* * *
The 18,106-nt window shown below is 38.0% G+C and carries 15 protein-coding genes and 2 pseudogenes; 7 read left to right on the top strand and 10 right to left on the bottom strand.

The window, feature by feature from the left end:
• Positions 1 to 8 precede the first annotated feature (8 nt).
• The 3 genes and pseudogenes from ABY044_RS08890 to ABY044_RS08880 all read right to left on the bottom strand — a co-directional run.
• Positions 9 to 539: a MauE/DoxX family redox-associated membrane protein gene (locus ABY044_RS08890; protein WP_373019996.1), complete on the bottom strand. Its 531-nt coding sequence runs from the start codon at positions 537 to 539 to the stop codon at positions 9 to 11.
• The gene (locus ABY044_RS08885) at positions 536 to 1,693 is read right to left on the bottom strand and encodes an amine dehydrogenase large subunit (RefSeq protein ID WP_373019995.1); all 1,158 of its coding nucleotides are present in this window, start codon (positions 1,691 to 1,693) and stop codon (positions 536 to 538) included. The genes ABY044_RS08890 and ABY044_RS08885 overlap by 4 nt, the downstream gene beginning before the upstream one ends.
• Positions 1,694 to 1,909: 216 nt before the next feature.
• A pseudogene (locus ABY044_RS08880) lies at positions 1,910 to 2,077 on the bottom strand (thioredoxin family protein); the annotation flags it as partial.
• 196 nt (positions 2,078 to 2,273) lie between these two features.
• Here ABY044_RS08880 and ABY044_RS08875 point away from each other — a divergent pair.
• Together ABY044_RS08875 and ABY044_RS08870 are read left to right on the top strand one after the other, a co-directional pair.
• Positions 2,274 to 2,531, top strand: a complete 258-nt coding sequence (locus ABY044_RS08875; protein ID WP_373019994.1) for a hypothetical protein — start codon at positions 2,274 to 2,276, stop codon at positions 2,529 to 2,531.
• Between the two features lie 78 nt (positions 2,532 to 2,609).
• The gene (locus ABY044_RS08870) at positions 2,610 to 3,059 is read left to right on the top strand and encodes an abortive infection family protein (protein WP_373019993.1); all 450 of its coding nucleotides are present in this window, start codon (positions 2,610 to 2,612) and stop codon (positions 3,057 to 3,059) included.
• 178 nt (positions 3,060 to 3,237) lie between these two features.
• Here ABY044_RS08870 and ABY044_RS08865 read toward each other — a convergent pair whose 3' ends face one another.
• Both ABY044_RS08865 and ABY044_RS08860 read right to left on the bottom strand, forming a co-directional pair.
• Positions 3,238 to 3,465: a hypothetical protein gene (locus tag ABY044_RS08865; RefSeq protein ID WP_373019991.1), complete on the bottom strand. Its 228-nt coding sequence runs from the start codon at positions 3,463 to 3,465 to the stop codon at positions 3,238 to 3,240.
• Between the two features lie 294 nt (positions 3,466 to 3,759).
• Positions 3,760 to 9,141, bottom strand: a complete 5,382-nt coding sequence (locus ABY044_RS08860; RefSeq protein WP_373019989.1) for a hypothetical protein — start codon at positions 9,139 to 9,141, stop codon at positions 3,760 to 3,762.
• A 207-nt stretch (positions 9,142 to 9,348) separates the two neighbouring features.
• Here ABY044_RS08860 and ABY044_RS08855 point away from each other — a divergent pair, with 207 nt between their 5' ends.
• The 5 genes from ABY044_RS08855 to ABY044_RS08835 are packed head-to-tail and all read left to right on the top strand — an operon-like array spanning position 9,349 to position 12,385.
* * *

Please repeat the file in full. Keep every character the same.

The 18,106-nt window shown below is 38.0% G+C and carries 15 protein-coding genes and 2 pseudogenes; 7 read left to right on the top strand and 10 right to left on the bottom strand.

The window, feature by feature from the left end:
• Positions 1 to 8 precede the first annotated feature (8 nt).
• The 3 genes and pseudogenes from ABY044_RS08890 to ABY044_RS08880 all read right to left on the bottom strand — a co-directional run.
• Positions 9 to 539: a MauE/DoxX family redox-associated membrane protein gene (locus ABY044_RS08890; protein WP_373019996.1), complete on the bottom strand. Its 531-nt coding sequence runs from the start codon at positions 537 to 539 to the stop codon at positions 9 to 11.
• The gene (locus ABY044_RS08885) at positions 536 to 1,693 is read right to left on the bottom strand and encodes an amine dehydrogenase large subunit (RefSeq protein ID WP_373019995.1); all 1,158 of its coding nucleotides are present in this window, start codon (positions 1,691 to 1,693) and stop codon (positions 536 to 538) included. The genes ABY044_RS08890 and ABY044_RS08885 overlap by 4 nt, the downstream gene beginning before the upstream one ends.
• Positions 1,694 to 1,909: 216 nt before the next feature.
• A pseudogene (locus ABY044_RS08880) lies at positions 1,910 to 2,077 on the bottom strand (thioredoxin family protein); the annotation flags it as partial.
• 196 nt (positions 2,078 to 2,273) lie between these two features.
• Here ABY044_RS08880 and ABY044_RS08875 point away from each other — a divergent pair.
• Together ABY044_RS08875 and ABY044_RS08870 are read left to right on the top strand one after the other, a co-directional pair.
• Positions 2,274 to 2,531, top strand: a complete 258-nt coding sequence (locus ABY044_RS08875; protein ID WP_373019994.1) for a hypothetical protein — start codon at positions 2,274 to 2,276, stop codon at positions 2,529 to 2,531.
• Between the two features lie 78 nt (positions 2,532 to 2,609).
• The gene (locus ABY044_RS08870) at positions 2,610 to 3,059 is read left to right on the top strand and encodes an abortive infection family protein (protein WP_373019993.1); all 450 of its coding nucleotides are present in this window, start codon (positions 2,610 to 2,612) and stop codon (positions 3,057 to 3,059) included.
• 178 nt (positions 3,060 to 3,237) lie between these two features.
• Here ABY044_RS08870 and ABY044_RS08865 read toward each other — a convergent pair whose 3' ends face one another.
• Both ABY044_RS08865 and ABY044_RS08860 read right to left on the bottom strand, forming a co-directional pair.
• Positions 3,238 to 3,465: a hypothetical protein gene (locus tag ABY044_RS08865; RefSeq protein ID WP_373019991.1), complete on the bottom strand. Its 228-nt coding sequence runs from the start codon at positions 3,463 to 3,465 to the stop codon at positions 3,238 to 3,240.
• Between the two features lie 294 nt (positions 3,466 to 3,759).
• Positions 3,760 to 9,141, bottom strand: a complete 5,382-nt coding sequence (locus ABY044_RS08860; RefSeq protein WP_373019989.1) for a hypothetical protein — start codon at positions 9,139 to 9,141, stop codon at positions 3,760 to 3,762.
• A 207-nt stretch (positions 9,142 to 9,348) separates the two neighbouring features.
• Here ABY044_RS08860 and ABY044_RS08855 point away from each other — a divergent pair, with 207 nt between their 5' ends.
• The 5 genes from ABY044_RS08855 to ABY044_RS08835 are packed head-to-tail and all read left to right on the top strand — an operon-like array spanning position 9,349 to position 12,385.